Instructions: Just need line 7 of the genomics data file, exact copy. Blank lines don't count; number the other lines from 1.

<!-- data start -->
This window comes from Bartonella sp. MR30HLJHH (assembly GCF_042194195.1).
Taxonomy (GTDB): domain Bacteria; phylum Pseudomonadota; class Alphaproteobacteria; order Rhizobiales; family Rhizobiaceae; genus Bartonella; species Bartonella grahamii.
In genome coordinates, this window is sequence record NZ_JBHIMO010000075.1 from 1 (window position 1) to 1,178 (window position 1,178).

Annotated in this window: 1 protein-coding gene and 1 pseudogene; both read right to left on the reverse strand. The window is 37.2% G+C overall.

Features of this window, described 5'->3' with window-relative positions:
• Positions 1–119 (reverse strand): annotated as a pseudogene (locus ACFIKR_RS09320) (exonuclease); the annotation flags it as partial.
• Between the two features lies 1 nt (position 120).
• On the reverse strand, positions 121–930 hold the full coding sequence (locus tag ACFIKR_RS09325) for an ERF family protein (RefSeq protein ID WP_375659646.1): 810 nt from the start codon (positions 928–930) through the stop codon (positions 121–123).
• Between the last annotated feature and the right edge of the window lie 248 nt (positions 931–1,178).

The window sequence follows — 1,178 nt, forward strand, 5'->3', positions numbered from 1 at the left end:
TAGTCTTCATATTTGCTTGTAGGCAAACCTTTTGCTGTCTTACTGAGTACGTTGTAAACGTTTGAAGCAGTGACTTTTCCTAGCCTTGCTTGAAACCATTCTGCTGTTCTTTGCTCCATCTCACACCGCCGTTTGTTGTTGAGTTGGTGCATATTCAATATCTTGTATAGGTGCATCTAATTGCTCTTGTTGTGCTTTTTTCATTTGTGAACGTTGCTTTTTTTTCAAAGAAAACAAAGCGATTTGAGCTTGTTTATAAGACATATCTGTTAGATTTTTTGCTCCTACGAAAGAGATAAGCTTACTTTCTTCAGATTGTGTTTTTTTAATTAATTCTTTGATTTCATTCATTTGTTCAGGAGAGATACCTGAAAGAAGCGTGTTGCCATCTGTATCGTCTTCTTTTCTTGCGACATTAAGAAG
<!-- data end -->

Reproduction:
• Between the two features lies 1 nt (position 120).